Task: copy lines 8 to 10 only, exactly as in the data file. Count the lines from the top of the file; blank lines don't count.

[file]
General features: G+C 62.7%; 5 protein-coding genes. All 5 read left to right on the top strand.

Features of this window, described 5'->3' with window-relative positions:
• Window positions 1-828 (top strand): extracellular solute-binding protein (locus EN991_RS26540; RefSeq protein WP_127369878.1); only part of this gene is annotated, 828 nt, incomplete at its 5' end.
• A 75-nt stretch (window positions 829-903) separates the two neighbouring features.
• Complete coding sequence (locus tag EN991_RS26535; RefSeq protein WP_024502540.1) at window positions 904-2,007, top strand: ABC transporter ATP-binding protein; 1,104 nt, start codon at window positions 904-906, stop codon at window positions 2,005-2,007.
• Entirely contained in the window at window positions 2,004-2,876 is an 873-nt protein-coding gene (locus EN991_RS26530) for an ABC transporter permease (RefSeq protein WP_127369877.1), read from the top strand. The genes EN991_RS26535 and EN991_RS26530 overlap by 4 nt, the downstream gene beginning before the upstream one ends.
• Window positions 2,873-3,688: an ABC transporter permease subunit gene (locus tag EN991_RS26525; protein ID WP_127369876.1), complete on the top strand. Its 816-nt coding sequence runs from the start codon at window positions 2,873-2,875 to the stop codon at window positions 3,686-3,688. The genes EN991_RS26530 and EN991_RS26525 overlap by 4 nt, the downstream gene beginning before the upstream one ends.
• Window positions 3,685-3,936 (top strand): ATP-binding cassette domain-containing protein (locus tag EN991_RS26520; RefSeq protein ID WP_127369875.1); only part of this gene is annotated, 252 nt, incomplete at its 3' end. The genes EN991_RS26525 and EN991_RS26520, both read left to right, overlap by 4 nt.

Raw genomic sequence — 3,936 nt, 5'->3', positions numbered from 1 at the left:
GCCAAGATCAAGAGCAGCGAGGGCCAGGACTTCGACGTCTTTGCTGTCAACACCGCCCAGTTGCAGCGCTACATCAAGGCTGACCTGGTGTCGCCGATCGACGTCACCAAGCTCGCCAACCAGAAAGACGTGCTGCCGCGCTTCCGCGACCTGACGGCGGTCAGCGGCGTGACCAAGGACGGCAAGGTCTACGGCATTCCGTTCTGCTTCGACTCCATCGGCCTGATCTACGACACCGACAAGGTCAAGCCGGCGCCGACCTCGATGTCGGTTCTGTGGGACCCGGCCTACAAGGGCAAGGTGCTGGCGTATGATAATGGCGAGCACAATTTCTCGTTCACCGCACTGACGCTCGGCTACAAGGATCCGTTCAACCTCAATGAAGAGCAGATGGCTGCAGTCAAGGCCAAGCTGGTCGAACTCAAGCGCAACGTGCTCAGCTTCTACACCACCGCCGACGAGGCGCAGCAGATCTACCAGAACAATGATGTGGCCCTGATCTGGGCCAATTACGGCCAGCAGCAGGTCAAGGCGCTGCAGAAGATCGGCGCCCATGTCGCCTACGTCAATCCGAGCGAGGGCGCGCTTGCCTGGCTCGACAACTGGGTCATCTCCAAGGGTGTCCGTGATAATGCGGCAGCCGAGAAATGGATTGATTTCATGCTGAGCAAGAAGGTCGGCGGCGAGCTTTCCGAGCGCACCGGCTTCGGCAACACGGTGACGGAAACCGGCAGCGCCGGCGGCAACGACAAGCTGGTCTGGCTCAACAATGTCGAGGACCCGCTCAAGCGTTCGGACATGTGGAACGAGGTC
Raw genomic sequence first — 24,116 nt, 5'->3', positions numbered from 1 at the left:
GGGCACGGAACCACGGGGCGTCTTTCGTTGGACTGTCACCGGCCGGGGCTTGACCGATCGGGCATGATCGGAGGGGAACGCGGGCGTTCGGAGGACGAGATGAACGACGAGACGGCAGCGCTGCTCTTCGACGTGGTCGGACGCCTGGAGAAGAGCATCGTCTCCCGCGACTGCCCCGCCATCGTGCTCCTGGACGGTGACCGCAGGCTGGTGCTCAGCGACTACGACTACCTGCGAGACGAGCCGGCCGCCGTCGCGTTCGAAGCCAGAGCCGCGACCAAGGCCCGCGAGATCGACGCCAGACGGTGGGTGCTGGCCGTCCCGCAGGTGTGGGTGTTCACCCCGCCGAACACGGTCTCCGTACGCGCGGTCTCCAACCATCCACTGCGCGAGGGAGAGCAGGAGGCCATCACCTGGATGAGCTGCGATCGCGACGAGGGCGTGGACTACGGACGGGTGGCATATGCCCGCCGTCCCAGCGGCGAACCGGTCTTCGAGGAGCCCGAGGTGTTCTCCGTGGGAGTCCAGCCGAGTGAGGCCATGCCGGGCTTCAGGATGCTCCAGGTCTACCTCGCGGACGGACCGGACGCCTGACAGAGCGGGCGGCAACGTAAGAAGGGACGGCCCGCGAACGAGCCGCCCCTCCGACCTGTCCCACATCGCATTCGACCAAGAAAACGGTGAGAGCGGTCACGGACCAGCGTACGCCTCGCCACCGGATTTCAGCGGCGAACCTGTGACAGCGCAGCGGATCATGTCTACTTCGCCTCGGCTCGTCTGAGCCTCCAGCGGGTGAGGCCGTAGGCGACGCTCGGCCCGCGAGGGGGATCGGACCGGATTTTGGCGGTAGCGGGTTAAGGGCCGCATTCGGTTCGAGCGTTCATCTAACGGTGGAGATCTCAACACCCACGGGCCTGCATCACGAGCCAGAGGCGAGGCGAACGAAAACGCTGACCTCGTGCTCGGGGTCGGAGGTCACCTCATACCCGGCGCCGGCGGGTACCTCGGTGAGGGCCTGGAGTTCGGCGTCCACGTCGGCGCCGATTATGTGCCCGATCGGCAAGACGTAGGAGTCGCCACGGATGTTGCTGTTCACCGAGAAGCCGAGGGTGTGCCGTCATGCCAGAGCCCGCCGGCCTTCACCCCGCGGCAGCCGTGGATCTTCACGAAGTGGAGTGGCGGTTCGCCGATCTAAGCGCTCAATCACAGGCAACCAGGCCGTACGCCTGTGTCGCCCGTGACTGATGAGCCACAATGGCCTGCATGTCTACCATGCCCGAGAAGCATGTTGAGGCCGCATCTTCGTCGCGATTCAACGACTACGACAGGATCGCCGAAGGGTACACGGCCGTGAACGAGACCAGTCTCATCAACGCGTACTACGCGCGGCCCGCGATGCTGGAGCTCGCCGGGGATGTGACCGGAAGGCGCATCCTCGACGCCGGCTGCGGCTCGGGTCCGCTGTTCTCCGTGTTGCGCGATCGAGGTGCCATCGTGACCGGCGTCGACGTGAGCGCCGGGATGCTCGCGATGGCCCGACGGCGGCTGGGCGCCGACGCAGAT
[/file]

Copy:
• Window positions 3,685-3,936 (top strand): ATP-binding cassette domain-containing protein (locus tag EN991_RS26520; RefSeq protein ID WP_127369875.1); only part of this gene is annotated, 252 nt, incomplete at its 3' end. The genes EN991_RS26525 and EN991_RS26520, both read left to right, overlap by 4 nt.

Raw genomic sequence — 3,936 nt, 5'->3', positions numbered from 1 at the left:
GCCAAGATCAAGAGCAGCGAGGGCCAGGACTTCGACGTCTTTGCTGTCAACACCGCCCAGTTGCAGCGCTACATCAAGGCTGACCTGGTGTCGCCGATCGACGTCACCAAGCTCGCCAACCAGAAAGACGTGCTGCCGCGCTTCCGCGACCTGACGGCGGTCAGCGGCGTGACCAAGGACGGCAAGGTCTACGGCATTCCGTTCTGCTTCGACTCCATCGGCCTGATCTACGACACCGACAAGGTCAAGCCGGCGCCGACCTCGATGTCGGTTCTGTGGGACCCGGCCTACAAGGGCAAGGTGCTGGCGTATGATAATGGCGAGCACAATTTCTCGTTCACCGCACTGACGCTCGGCTACAAGGATCCGTTCAACCTCAATGAAGAGCAGATGGCTGCAGTCAAGGCCAAGCTGGTCGAACTCAAGCGCAACGTGCTCAGCTTCTACACCACCGCCGACGAGGCGCAGCAGATCTACCAGAACAATGATGTGGCCCTGATCTGGGCCAATTACGGCCAGCAGCAGGTCAAGGCGCTGCAGAAGATCGGCGCCCATGTCGCCTACGTCAATCCGAGCGAGGGCGCGCTTGCCTGGCTCGACAACTGGGTCATCTCCAAGGGTGTCCGTGATAATGCGGCAGCCGAGAAATGGATTGATTTCATGCTGAGCAAGAAGGTCGGCGGCGAGCTTTCCGAGCGCACCGGCTTCGGCAACACGGTGACGGAAACCGGCAGCGCCGGCGGCAACGACAAGCTGGTCTGGCTCAACAATGTCGAGGACCCGCTCAAGCGTTCGGACATGTGGAACGAGGTC